The advantage of a Gantt chart is that it shows everything in one place, allowing team members to better understand the timing of tasks versus that of milestones. Plus, Gantt charts are visual tools, which are especially useful when communicating with teams.
#5 Create a milestone chart
A milestone chart is similar to a Gantt chart, although much more simplified since does not include dependencies, resource allocation, or details on tasks. Milestone charts are essentially horizontal charts that depict milestones in line with the project timeline.
Gantt charts can be too complicated for some teams, which makes milestone charts a solid option since they’re extremely easy to set up and use. At any point, you can update it to accommodate new tasks or changes to your milestones.
But since Gantt and milestone charts are so closely related, you can also opt for both.
#6 Track your team’s progress
Once your tasks and milestones have been planned, you’ll need to track your team’s progress toward them to make sure you’re on track. This is why investing in a project management tool with reporting capabilities is so important.
With Rodeo Drive, you’ll be able to keep tabs on your team’s spending, time management, and overall productivity. This makes it even easier to understand whether your projects are profitable or what changes need to be made to generate profit.
As you might’ve gathered by now, milestones can be tricky. Setting too few can cause your team to lose focus, but setting too many can become an unnecessary burden. It’s all about balance.
Here’s a look at the most common mistakes project managers make when setting milestones that you should try to avoid.
1. Setting too many milestones
Your team should certainly not be achieving milestones on a daily basis. Although milestones should be regular, they shouldn’t be frequent enough to lose their impactfulness since they are not the same thing as tasks.
On the flip side though, you also want to make sure that you’re setting enough milestones. Too few can leave your team aimlessly searching for motivation or another way to measure progress.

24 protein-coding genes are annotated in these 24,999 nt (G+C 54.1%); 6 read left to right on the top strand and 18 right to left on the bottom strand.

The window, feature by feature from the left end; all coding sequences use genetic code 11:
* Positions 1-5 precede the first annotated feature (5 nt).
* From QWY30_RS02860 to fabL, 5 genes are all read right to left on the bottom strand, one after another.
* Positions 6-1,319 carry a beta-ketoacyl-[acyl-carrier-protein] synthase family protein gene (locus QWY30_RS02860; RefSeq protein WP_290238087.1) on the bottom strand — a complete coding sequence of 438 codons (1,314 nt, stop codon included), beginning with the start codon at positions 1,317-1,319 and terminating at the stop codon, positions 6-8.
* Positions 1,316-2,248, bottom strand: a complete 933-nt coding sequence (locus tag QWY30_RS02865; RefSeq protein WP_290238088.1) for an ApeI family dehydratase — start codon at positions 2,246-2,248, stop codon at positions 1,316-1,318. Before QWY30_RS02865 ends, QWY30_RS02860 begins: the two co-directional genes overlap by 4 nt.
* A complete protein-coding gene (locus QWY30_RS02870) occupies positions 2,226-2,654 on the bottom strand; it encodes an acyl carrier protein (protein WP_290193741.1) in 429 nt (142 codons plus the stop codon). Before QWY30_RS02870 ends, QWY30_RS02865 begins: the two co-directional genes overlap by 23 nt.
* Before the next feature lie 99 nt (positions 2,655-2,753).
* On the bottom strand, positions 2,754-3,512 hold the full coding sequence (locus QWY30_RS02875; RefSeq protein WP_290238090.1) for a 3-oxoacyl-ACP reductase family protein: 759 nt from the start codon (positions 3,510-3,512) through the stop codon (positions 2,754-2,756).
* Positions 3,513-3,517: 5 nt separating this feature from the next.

2. Conflating tasks and milestones
As we’ve already covered, tasks and milestones are not the same thing. But since completing a group of tasks can sometimes be considered a milestone, the confusion is understandable.
Just remember that tasks require resources to complete and come with deadlines, whereas milestones are just a recognition of what you’ve accomplished in retrospect. Don’t treat your milestones like a to-do list – that’s what task lists are for.
3. Failing to use milestones as a team motivator
Not only do project milestones need to be regularly monitored, but they also need to be celebrated and recognized when they’re successfully achieved.
Skilled project managers know how to use milestones to motivate their teams, especially when they might be in need of an extra push. It’s a mistake to not use milestones to improve team accountability wherever possible.
Project milestones are an important part of measuring progress for any team. After all, it’s a great way to measure project progress while also helping stakeholders understand the headway your team has made.
Plus, milestones can also yield valuable insights even when things don’t go as planned. A missed project milestone might indicate an issue with the project schedule or the pacing of critical tasks, which the project manager can resolve before the project is further derailed.
It goes without saying that milestones are just one piece of the project management puzzle. To be successful, your team will also need to juggle dozens of tasks, deadlines and overcome issues like scope creep.